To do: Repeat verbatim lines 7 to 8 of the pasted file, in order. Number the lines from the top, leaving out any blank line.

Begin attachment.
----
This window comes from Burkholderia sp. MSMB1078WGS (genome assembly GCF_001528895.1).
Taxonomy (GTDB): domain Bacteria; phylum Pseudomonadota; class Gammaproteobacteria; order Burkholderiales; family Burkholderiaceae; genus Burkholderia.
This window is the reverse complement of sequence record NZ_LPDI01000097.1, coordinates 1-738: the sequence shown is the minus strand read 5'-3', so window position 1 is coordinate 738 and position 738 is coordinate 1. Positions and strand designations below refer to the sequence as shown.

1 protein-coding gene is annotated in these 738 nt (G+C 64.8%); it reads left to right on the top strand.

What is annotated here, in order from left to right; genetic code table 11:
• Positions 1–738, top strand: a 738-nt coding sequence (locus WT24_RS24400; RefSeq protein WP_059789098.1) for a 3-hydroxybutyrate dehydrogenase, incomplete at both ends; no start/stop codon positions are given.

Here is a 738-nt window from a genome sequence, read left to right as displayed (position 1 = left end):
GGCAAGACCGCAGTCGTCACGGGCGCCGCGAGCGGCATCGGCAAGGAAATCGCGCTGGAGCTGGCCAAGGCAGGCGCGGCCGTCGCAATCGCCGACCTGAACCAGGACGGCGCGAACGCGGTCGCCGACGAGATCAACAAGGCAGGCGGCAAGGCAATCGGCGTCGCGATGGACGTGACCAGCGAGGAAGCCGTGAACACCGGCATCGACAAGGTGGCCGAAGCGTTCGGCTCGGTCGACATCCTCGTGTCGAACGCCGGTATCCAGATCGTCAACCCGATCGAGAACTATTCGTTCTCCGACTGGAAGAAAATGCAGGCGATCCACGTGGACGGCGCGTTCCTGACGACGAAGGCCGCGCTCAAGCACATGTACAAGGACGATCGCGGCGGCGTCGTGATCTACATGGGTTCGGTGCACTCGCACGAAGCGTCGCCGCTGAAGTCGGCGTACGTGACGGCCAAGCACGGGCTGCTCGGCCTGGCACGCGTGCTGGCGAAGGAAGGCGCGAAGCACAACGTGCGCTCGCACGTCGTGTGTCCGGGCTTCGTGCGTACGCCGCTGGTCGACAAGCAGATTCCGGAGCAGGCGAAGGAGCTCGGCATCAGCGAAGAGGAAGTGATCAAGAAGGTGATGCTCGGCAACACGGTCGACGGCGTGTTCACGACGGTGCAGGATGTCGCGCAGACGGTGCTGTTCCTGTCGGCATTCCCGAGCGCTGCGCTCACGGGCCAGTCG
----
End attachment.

Here is a 738-nt window from a genome sequence, read left to right as displayed (position 1 = left end):
GGCAAGACCGCAGTCGTCACGGGCGCCGCGAGCGGCATCGGCAAGGAAATCGCGCTGGAGCTGGCCAAGGCAGGCGCGGCCGTCGCAATCGCCGACCTGAACCAGGACGGCGCGAACGCGGTCGCCGACGAGATCAACAAGGCAGGCGGCAAGGCAATCGGCGTCGCGATGGACGTGACCAGCGAGGAAGCCGTGAACACCGGCATCGACAAGGTGGCCGAAGCGTTCGGCTCGGTCGACATCCTCGTGTCGAACGCCGGTATCCAGATCGTCAACCCGATCGAGAACTATTCGTTCTCCGACTGGAAGAAAATGCAGGCGATCCACGTGGACGGCGCGTTCCTGACGACGAAGGCCGCGCTCAAGCACATGTACAAGGACGATCGCGGCGGCGTCGTGATCTACATGGGTTCGGTGCACTCGCACGAAGCGTCGCCGCTGAAGTCGGCGTACGTGACGGCCAAGCACGGGCTGCTCGGCCTGGCACGCGTGCTGGCGAAGGAAGGCGCGAAGCACAACGTGCGCTCGCACGTCGTGTGTCCGGGCTTCGTGCGTACGCCGCTGGTCGACAAGCAGATTCCGGAGCAGGCGAAGGAGCTCGGCATCAGCGAAGAGGAAGTGATCAAGAAGGTGATGCTCGGCAACACGGTCGACGGCGTGTTCACGACGGTGCAGGATGTCGCGCAGACGGTGCTGTTCCTGTCGGCATTCCCGAGCGCTGCGCTCACGGGCCAGTCG